Balanced Diet: 12 Easy Rules For Busy Women

A Balanced Diet: 12 Key Rules Busy Women (Like You) Can Easily Follow

Sometimes we get so busy that eating well goes out the window. Here are 12 expert rules that you can follow to keep your diet nicely balanced.


12 key tips for achieving a balanced diet:

1. Breakfast is key

‘Eating a hearty breakfast is essential to restore blood sugar levels after the overnight fast that happens as we sleep,’ says Holland & Barrett nutritionist Alex Thompson. ‘Skipping breakfast leads to a mid-morning blood sugar level crash, lowering your mood, energy levels and concentration. It also reduces your metabolic rate, meaning that your body won’t burn calories effectively. Base your breakfast around slow-digesting carbohydrates with protein for sustained energy throughout the morning. Good choices are porridge, muesli, and eggs or baked beans on wholemeal toast.’
2. Go for protein 
‘While eating a high-carbohydrate lunch can leave you feeling tired in the afternoon, protein-rich foods promote mental alertness,’ says Alex Thompson. ‘A good choice is to go for a salad with lean meat or eggs, and a small bread roll.’
3. Drink up
‘Many people do not consume enough fluid throughout the day, and dehydration can affect your mood, concentration, and energy levels,’ says Alex Thompson. ‘The amount of fluid needed varies from person to person, depending on factors including your activity levels and how hot it is, so suggesting a generic daily volume of fluids to consume isn’t useful. Instead, gauge how much water you need to drink by checking that your pee is the colour of pale straw, which means that you are well hydrated.’
4. Bulk up your meals
‘Cook large batches of meals such as soups, stews, tomato sauces and low fat curries or chilli con carne, and then freeze them,’ suggests Alex Thompson. ‘This is a great way to ensure that you always have healthy meals ready to use. Just defrost a portion in the fridge the previous night. You will also avoid being tempted by sugar and fat laden ready meals or takeaways when tired or busy.’ 
5. Cut caffeine
‘Small amounts of caffeine can give you a much-needed temporary boost, but too much can lead to feelings of irritability and sleepless nights,’ says Boots nutritionist Vicky Pennington. ‘Limit yourself to no more than three or four cups of coffee a day.’
6. Write it down
‘Try keeping a food diary for a week,’ says Vicky Pennington. ‘The results may surprise you, as most of us think we are eating far less than we really are. Write down everything you eat as you go. Just doing this may be enough to set you on the road to mindful eating, and a healthier and more balanced diet.’
7. Balance your plate
‘Make sure that one third of your plate is made up of carbohydrates, and another third of fruit and vegetables,’ says Vicky Pennington. ‘The last third should be split between meat or fish, and dairy products.’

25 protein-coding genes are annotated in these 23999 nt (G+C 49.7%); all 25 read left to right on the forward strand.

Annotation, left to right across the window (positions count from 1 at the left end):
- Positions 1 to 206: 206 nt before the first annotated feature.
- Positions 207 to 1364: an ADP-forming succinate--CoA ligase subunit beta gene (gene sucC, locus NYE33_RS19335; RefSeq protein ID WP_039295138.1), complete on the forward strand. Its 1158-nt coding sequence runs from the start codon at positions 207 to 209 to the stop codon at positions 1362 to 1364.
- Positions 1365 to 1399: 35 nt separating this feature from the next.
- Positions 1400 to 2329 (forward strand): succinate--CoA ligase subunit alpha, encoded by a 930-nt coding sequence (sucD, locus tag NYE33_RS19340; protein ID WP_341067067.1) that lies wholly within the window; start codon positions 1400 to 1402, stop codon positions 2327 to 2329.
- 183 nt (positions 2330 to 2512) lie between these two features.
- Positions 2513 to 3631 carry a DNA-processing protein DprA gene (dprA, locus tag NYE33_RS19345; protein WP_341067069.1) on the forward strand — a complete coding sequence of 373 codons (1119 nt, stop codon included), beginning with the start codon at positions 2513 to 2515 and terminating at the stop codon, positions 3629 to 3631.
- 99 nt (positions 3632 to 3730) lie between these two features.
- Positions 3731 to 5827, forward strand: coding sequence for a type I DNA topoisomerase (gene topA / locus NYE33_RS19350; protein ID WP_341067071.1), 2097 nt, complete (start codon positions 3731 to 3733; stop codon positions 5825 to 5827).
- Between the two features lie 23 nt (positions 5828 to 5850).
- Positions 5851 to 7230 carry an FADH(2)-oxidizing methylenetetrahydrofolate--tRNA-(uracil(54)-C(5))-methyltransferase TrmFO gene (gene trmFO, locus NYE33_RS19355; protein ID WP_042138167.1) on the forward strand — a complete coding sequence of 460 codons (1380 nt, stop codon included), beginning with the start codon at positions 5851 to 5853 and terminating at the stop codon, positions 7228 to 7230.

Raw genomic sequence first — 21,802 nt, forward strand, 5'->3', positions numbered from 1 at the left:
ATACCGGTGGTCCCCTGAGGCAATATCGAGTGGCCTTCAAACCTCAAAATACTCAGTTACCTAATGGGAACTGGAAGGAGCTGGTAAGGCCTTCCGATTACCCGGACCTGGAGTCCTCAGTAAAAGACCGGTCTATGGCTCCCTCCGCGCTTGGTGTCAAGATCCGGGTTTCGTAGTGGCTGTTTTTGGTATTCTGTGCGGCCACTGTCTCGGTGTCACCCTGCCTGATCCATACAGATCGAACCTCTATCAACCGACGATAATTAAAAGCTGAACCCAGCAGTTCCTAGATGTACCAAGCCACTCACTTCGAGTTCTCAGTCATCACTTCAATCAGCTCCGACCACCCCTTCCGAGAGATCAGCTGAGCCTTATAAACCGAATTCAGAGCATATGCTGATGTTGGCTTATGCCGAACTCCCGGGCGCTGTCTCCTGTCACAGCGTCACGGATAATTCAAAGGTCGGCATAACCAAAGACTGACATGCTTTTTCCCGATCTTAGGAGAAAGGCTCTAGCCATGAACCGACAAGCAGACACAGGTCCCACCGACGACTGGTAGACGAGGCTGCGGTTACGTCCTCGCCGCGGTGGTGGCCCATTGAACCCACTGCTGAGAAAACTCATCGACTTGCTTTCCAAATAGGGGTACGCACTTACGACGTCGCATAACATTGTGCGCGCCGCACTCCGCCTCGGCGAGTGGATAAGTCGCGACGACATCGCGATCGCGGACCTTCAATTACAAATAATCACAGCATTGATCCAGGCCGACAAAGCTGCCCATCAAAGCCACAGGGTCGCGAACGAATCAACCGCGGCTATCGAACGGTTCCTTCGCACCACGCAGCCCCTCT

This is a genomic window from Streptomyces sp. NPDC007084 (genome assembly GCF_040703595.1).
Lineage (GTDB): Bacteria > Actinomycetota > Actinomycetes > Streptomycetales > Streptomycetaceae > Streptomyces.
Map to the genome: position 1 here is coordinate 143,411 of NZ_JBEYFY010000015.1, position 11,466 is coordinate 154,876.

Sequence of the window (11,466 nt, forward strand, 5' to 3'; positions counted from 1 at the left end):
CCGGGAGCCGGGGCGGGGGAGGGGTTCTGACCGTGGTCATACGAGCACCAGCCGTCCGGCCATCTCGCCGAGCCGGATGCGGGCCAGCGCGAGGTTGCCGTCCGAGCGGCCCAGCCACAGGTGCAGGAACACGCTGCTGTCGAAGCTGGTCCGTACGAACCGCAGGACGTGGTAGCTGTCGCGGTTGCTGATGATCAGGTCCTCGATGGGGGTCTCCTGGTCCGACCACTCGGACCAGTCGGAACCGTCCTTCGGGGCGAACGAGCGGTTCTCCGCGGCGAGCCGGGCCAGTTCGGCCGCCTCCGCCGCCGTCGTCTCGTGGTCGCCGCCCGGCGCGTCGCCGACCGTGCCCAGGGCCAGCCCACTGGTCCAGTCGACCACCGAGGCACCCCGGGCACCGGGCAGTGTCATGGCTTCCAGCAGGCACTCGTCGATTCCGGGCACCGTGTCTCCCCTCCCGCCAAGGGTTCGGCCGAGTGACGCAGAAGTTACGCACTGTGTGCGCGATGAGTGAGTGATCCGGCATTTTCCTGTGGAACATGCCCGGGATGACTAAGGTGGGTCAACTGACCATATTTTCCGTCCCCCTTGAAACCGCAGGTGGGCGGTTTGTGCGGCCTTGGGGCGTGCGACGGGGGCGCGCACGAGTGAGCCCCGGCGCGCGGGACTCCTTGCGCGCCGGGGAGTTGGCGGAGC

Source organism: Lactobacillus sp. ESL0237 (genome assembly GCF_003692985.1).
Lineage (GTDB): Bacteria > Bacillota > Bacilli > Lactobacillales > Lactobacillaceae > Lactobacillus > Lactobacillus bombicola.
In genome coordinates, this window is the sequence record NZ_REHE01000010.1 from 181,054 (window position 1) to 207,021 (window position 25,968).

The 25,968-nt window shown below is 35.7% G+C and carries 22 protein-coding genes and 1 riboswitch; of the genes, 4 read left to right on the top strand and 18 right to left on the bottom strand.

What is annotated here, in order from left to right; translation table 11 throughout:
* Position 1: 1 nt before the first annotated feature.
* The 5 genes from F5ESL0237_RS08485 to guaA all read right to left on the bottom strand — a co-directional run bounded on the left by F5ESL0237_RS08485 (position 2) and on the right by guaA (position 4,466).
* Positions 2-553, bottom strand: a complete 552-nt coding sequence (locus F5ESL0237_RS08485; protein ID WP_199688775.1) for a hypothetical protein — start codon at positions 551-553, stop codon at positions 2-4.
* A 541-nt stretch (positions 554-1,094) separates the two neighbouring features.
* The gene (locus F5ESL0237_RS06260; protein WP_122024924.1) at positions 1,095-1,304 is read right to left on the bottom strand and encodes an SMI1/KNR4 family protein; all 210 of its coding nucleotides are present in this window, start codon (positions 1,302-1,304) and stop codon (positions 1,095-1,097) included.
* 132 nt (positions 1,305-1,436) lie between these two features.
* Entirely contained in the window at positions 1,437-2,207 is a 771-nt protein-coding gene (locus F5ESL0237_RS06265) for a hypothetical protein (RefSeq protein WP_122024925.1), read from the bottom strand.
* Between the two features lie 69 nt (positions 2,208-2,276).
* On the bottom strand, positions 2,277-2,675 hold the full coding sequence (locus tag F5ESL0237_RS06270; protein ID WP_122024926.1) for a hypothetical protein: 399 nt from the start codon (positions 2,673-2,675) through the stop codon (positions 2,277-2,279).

8. Eat healthy fats
‘Healthy fat is an absolute essential,’ says Nina Omotoso, nutritional therapist at Revital. ‘It keeps energy levels up and is used to produce hormones that help us cope with stress. Whole foods such as avocados, olives, eggs and chia seeds are great sources.’
9. Snack smart
‘A snack fills the gap between meals and keeps us from experiencing the energy dips that can make it difficult to get through the day,’ says Nina Omotoso. ‘Go for a mix of carbs, protein and fats, as this will slow down your digestion for sustained energy release. Remember to keep sugar levels low, as well. Carrots dipped in houmous or crackers and nut butter are a great choice.’
10. Must-have magnesium
‘The mineral magnesium relaxes the body and helps us cope with a hectic lifestyle, so it’s a good idea to keep your levels topped up,’ says Nina Omotoso. ‘Start by eating magnesium-rich foods every day: sprinkle pumpkin or sesame seeds on your cereal, snack on Brazil nuts or almonds, and add a handful of spinach to your evening meals. You could also try a high-strength supplement if you’re feeling particularly frazzled.’
11. Go green
‘Try to consume a rainbow spectrum of fruit and vegetables across the day to ensure that you gets lots of essential vitamins, minerals and antioxidants,’ says Nigel Penny, lecturer in Applied Human Physiology at Birmingham City University. ‘Aim to eat 10 or more portions a day, one portion equalling 80g, with a 3:2 vegetable to fruit ratio.’
12. Be an iron lady
‘Women have higher requirements for iron, mainly because of the loss that occurs during menstruation,’ says Nigel Penny. ‘Keep your intake up by eating lean meat, eggs, vegetables and cereals. Remember that the concentrations in milk, fruit and vegetables are low, though.’

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